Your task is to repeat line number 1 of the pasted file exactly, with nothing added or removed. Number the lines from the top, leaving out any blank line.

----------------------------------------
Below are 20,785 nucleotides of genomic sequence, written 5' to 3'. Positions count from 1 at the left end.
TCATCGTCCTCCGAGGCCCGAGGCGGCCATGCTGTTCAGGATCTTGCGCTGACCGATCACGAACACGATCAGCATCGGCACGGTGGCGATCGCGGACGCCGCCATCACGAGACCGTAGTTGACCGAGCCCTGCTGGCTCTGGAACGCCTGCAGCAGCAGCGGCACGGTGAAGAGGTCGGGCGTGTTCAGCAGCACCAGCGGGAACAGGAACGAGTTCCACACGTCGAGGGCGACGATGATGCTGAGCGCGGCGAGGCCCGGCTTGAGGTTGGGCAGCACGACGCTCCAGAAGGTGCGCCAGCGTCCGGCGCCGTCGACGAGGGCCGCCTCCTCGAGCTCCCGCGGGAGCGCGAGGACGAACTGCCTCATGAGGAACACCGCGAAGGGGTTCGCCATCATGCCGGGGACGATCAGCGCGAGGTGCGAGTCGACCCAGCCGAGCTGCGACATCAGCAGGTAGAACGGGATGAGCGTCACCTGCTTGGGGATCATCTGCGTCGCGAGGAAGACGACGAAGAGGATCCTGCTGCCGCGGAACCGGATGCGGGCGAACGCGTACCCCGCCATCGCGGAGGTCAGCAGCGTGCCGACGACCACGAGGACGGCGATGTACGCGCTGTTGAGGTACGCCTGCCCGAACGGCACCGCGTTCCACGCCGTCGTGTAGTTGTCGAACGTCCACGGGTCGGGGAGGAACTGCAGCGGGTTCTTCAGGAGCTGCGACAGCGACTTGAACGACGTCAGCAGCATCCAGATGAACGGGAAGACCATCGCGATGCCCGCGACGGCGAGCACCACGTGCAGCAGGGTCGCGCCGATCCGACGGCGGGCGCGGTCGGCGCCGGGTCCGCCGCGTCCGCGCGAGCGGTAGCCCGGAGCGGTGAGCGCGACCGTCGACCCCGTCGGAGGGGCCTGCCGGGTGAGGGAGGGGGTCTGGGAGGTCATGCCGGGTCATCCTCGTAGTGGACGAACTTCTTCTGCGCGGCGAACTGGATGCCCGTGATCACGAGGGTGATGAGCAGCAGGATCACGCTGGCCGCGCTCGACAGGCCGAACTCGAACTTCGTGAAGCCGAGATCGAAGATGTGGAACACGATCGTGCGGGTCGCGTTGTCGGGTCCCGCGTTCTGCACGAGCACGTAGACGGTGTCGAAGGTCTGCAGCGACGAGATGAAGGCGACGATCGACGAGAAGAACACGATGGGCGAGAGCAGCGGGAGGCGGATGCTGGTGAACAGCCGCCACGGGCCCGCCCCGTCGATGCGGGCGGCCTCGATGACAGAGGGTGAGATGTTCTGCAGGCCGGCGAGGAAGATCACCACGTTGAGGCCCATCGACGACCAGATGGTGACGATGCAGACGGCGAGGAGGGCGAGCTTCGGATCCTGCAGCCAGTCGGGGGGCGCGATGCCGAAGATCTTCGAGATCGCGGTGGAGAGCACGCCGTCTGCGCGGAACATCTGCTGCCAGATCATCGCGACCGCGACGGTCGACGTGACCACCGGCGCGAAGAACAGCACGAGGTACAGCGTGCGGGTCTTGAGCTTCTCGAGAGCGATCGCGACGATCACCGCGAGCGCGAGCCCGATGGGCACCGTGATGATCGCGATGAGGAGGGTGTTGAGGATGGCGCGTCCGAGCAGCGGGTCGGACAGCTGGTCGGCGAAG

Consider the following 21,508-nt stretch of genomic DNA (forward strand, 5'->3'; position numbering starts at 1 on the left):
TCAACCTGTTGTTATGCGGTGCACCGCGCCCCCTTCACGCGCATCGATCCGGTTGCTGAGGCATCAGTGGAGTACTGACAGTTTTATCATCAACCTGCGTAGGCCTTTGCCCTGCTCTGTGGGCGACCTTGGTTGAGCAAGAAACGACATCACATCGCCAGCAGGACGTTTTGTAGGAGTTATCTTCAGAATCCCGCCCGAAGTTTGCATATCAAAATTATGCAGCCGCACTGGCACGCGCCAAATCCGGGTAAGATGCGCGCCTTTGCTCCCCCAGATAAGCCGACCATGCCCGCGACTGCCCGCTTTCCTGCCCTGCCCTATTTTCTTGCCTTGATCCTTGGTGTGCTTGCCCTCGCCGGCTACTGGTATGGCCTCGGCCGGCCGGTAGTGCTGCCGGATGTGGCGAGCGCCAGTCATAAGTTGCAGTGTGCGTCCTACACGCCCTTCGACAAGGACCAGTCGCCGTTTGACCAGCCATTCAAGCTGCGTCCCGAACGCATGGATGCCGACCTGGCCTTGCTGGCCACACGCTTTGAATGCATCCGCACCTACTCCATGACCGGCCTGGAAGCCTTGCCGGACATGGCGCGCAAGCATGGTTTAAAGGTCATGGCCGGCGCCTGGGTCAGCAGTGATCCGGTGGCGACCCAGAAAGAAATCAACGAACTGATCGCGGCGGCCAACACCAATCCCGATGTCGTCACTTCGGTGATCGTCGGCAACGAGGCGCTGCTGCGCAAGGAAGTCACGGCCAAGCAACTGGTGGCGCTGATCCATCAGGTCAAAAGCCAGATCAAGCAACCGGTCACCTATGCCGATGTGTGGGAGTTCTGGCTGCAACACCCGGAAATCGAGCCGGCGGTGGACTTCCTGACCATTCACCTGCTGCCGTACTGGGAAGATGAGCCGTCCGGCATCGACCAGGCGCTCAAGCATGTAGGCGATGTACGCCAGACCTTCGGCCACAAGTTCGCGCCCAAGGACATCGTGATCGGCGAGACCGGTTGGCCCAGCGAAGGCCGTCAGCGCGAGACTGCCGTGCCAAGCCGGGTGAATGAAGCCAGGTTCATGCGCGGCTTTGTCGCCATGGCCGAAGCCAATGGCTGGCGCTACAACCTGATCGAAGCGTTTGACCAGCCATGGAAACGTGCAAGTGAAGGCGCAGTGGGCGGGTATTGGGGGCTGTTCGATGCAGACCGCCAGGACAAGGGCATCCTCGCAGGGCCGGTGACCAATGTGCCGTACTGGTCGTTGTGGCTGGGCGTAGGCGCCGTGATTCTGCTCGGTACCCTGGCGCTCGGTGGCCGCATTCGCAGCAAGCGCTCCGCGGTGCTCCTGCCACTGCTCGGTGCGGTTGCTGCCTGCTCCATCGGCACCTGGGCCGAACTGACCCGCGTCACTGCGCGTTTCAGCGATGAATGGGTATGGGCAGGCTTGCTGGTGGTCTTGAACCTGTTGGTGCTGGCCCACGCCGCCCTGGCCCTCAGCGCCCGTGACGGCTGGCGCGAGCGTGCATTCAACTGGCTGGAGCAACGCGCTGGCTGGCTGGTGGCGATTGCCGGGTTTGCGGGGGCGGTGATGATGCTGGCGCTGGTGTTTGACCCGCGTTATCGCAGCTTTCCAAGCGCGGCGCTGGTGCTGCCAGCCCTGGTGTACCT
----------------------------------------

Below are 20,785 nucleotides of genomic sequence, written 5' to 3'. Positions count from 1 at the left end.